ARCHIVED – Social Capital and Employment Entry of Recent Immigrants to Canada

1. Introduction

There is growing evidence that the economic outcomes of recent immigrants declined in comparison with earlier cohorts (e.g. Bloom, Grenier and Gunderson 1995; Picot, Hou and Coulombe 2007). Examining the determinants of labour market outcomes for recent immigrants, including social capital components, is an essential step in understanding this phenomenon. In light of the difficulties of recent immigrants to assimilate into the Canadian labour market, the role of social capital as a mechanism for understanding the socio-economic progress of immigrants is increasingly prompting public interest (Kunz 2005).  Different definitions of social capital have been used to examine broad contexts such as educational attainment (Sun 1999; Israel and Beaulieu 2004), job search (Montgomery 1991), and health services utilization (Deri 2005). While it is often argued that immigrants are at a disadvantage in the labour market because they have less social capital than natives (Aguilera 2003; Sanders, Nee and Sernau 2002), most of the research into the determinants of labour market outcomes has focused on the role of human capital and the structure of the labour market. Limited attention has been paid to the empirical investigation of the influence of social networks on the economic performance of newcomers, let alone to a potential correlation between social capital and labour market outcomes.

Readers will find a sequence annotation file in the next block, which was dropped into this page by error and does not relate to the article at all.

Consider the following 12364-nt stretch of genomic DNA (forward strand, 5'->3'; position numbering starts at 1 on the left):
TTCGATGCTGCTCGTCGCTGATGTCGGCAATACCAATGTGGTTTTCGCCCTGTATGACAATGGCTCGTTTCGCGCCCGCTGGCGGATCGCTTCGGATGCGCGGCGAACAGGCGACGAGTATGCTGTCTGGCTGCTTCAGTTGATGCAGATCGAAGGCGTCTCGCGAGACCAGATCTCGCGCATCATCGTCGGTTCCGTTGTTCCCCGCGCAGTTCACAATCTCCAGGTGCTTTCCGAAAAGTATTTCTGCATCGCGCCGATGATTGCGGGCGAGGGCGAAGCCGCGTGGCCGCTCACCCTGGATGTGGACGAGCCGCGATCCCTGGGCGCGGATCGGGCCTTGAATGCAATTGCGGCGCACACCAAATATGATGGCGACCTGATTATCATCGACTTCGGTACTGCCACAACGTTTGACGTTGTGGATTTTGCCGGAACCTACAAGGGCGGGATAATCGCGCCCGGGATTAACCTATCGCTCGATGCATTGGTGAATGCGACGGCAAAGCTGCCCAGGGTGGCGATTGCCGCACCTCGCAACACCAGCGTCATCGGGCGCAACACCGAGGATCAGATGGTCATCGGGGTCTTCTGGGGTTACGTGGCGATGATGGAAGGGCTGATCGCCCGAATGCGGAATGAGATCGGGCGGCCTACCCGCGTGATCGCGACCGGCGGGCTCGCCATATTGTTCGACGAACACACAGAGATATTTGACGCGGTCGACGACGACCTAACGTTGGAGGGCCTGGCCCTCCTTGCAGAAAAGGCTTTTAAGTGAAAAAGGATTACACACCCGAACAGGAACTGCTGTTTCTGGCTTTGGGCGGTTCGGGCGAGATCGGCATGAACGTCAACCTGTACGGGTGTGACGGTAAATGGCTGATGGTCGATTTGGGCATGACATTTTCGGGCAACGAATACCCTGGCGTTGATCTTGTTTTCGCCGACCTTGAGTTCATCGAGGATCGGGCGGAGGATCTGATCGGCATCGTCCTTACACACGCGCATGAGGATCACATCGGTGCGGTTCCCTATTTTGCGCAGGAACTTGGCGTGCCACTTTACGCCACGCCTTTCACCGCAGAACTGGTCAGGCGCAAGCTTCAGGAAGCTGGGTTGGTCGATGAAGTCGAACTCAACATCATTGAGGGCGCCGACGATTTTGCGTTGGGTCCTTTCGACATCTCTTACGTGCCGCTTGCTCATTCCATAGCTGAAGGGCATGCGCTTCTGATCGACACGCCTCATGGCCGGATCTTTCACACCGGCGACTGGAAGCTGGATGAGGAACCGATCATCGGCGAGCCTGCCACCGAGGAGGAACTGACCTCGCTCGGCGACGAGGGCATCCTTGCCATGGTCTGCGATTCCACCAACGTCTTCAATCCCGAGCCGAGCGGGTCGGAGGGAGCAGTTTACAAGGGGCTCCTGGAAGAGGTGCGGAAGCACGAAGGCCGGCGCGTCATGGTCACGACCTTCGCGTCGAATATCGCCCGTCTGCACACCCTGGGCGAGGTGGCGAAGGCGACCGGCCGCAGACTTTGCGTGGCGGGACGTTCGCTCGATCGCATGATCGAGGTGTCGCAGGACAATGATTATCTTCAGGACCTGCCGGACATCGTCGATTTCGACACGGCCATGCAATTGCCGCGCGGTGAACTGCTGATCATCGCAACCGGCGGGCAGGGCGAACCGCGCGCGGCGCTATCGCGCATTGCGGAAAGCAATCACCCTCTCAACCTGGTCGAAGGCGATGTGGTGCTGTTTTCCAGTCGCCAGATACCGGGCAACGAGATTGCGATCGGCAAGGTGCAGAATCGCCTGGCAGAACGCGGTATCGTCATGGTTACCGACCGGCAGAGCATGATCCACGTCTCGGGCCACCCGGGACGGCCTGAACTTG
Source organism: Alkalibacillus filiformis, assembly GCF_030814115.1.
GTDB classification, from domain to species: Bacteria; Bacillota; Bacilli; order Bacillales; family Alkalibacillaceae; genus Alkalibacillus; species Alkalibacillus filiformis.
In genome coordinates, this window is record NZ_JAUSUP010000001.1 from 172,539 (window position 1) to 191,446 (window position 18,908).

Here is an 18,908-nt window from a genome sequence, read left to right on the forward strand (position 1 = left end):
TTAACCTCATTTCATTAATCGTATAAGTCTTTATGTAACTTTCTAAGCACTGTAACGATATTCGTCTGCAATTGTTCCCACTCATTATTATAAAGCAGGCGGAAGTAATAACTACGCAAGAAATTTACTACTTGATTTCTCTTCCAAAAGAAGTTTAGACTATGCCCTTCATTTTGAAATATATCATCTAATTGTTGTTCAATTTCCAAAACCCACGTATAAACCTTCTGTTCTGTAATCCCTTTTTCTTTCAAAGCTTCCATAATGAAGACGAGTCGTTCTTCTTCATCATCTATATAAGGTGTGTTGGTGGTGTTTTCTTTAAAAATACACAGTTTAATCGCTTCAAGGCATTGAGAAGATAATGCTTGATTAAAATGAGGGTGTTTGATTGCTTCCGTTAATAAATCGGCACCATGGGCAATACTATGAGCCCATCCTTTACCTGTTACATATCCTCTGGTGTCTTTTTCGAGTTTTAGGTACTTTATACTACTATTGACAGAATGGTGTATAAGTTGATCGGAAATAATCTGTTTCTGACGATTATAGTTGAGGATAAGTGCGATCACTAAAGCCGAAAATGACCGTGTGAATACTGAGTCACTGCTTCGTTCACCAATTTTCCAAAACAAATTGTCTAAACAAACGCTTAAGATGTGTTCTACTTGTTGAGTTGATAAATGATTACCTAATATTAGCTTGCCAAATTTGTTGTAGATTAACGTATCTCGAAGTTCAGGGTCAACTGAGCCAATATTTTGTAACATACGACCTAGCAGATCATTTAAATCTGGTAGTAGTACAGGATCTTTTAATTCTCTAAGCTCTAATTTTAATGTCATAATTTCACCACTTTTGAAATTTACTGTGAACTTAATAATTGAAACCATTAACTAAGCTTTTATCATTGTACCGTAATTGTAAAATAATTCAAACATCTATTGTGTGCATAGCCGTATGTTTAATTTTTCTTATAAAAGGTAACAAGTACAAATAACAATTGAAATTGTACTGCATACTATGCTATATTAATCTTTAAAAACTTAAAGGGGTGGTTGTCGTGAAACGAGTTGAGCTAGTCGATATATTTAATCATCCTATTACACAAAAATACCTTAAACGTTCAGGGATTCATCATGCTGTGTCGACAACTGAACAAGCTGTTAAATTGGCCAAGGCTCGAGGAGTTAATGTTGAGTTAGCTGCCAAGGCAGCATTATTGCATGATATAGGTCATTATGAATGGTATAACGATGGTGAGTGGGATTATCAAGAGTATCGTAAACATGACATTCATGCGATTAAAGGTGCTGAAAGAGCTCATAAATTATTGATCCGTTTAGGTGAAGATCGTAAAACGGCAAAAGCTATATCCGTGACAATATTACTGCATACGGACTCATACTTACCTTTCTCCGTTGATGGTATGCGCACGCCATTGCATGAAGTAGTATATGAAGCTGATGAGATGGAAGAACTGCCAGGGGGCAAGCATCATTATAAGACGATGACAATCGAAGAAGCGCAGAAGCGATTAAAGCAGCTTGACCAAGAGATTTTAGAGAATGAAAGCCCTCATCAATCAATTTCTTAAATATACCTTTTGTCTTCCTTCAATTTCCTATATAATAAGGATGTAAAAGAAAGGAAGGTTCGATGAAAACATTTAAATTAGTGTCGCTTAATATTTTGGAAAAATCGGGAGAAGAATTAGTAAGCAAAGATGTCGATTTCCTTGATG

This paper addresses these gaps through an empirical analysis of the relationship between social capital and employment likelihood of recent immigrants to Canada, taking the advantages of a recent dataset --- the Longitudinal Survey of Immigrants to Canada (LSIC) Wave 1, 2 and 3 micro data. The LSIC provides unique information on immigration class, ethnic group, social interactions and labour market performance, which is required for my analysis. Furthermore, its longitudinal nature affords the possibility of a panel data analysis to examine the role of social capital.

The analysis tries to answer the following questions: Does social capital based on networks play a role in recent immigrant economic integration? Do different sizes and types of social capital lead to different outcomes in labour force status? How do immigrants with a more co-ethnic social network perform relative to those with a diversified network?

The research contributes to the existing literature on immigrant labour market outcomes in several ways. First, using information unique to the LSIC, it builds multidimensional indicators of social capital based on a network-based concept: the types of networks (kinship, friendship, organizations) and their dimensions (size, diversity, density and quality). Second, the study reveals significant variability in the presence of social networks at landing and in the social capital stock across immigration classes and ethnic groups. The analysis also shows that social capital stock, as measured by various indicators, influences the probability of employment in the initial four years. Possibly through a more ethnically diverse network, social capital plays an important role in facilitating economic assimilation of recent immigrants in terms of a higher probability of getting employment. Finally, employing panel data modelling, individual specific effects are taken into account, an issue that has not been addressed much in the immigrant labour market outcomes literature.

The paper is structured as follows. After reviewing the literature, the paper discusses the data and methodology issues as well as the model framework. Construction of social capital indicators and descriptive analysis are then presented, followed by empirical results from estimation of the econometric model. Conclusions are made at the end of the paper.

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